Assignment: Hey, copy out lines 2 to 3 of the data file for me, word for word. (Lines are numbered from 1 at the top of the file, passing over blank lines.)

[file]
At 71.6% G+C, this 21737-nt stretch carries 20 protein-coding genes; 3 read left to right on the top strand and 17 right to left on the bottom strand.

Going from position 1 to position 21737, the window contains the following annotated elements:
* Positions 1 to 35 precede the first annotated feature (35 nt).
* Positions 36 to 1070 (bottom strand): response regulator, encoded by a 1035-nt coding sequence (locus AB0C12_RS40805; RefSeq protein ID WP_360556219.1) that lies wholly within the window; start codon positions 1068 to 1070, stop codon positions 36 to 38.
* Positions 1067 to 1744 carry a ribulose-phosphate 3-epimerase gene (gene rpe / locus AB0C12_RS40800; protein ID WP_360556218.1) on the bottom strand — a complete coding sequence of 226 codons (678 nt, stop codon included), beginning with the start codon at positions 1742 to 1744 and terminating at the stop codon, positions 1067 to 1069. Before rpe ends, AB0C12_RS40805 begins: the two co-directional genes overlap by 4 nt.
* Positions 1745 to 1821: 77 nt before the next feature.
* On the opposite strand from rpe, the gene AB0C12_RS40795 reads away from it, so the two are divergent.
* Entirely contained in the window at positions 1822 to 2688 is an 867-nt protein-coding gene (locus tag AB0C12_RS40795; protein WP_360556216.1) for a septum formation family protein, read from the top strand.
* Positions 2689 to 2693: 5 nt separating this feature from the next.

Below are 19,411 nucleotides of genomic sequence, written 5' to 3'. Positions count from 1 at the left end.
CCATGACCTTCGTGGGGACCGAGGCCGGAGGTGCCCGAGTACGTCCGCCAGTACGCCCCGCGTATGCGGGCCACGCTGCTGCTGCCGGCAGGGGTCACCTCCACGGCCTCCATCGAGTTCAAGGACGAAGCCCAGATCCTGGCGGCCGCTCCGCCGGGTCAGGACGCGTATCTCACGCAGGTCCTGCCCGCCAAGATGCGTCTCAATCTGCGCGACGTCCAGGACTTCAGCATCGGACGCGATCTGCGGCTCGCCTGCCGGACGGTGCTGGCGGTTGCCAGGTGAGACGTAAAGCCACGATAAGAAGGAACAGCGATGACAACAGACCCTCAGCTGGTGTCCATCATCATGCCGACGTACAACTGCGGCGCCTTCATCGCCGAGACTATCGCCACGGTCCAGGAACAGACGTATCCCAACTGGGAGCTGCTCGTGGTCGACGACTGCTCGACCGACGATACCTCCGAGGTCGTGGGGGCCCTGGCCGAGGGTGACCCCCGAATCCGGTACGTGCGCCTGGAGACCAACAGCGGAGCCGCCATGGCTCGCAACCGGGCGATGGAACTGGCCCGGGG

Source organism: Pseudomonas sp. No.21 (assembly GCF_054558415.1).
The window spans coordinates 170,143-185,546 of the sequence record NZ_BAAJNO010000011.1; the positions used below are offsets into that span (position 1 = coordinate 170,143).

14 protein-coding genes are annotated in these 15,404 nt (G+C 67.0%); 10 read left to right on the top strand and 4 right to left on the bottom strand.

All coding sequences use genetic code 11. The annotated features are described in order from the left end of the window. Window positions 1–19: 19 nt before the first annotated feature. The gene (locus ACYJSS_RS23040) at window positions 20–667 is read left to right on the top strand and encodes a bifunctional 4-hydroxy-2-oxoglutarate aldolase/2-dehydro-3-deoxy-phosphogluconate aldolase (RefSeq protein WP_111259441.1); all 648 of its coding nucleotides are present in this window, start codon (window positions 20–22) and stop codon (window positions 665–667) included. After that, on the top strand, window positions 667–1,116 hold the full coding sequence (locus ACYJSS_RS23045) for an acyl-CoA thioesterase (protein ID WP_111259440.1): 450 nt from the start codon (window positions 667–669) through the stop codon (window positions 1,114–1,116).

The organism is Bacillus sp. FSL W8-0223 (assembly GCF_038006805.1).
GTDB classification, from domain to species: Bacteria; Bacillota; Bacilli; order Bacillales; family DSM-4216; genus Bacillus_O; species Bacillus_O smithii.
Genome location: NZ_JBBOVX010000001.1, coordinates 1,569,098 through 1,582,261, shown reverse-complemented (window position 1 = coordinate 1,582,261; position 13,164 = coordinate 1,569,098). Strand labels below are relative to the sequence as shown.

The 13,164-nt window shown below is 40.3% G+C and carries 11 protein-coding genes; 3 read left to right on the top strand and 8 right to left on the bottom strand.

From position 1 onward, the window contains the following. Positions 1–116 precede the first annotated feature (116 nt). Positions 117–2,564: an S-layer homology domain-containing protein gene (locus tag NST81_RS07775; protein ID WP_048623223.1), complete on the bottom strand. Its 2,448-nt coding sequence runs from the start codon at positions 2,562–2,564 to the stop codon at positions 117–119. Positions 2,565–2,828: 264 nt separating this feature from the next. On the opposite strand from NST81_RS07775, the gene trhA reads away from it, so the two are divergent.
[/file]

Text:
Going from position 1 to position 21737, the window contains the following annotated elements:
* Positions 1 to 35 precede the first annotated feature (35 nt).